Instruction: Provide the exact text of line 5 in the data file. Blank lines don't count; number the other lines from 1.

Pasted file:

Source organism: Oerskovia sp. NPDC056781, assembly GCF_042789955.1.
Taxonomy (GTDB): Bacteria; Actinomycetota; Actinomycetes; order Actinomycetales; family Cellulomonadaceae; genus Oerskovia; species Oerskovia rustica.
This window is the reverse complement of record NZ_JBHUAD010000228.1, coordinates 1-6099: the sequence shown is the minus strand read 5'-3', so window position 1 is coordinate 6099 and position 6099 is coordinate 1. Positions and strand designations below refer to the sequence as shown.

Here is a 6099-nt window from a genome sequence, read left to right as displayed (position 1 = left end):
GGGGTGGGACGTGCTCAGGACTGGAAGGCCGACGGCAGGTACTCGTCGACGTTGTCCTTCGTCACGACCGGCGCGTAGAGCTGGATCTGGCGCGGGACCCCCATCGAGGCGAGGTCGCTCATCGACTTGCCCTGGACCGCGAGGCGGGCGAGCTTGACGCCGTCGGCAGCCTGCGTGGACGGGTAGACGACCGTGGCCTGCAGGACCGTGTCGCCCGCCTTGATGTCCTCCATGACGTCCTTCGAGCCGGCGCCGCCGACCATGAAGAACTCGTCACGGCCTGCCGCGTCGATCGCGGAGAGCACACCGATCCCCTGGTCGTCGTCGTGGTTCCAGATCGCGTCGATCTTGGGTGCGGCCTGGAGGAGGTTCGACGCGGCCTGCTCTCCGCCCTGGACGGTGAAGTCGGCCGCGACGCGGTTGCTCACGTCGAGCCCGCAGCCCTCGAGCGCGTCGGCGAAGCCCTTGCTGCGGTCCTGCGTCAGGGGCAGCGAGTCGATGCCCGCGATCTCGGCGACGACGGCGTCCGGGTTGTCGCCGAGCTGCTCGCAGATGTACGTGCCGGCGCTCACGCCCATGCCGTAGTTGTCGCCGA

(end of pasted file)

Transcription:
GGGGTGGGACGTGCTCAGGACTGGAAGGCCGACGGCAGGTACTCGTCGACGTTGTCCTTCGTCACGACCGGCGCGTAGAGCTGGATCTGGCGCGGGACCCCCATCGAGGCGAGGTCGCTCATCGACTTGCCCTGGACCGCGAGGCGGGCGAGCTTGACGCCGTCGGCAGCCTGCGTGGACGGGTAGACGACCGTGGCCTGCAGGACCGTGTCGCCCGCCTTGATGTCCTCCATGACGTCCTTCGAGCCGGCGCCGCCGACCATGAAGAACTCGTCACGGCCTGCCGCGTCGATCGCGGAGAGCACACCGATCCCCTGGTCGTCGTCGTGGTTCCAGATCGCGTCGATCTTGGGTGCGGCCTGGAGGAGGTTCGACGCGGCCTGCTCTCCGCCCTGGACGGTGAAGTCGGCCGCGACGCGGTTGCTCACGTCGAGCCCGCAGCCCTCGAGCGCGTCGGCGAAGCCCTTGCTGCGGTCCTGCGTCAGGGGCAGCGAGTCGATGCCCGCGATCTCGGCGACGACGGCGTCCGGGTTGTCGCCGAGCTGCTCGCAGATGTACGTGCCGGCGCTCACGCCCATGCCGTAGTTGTCGCCGA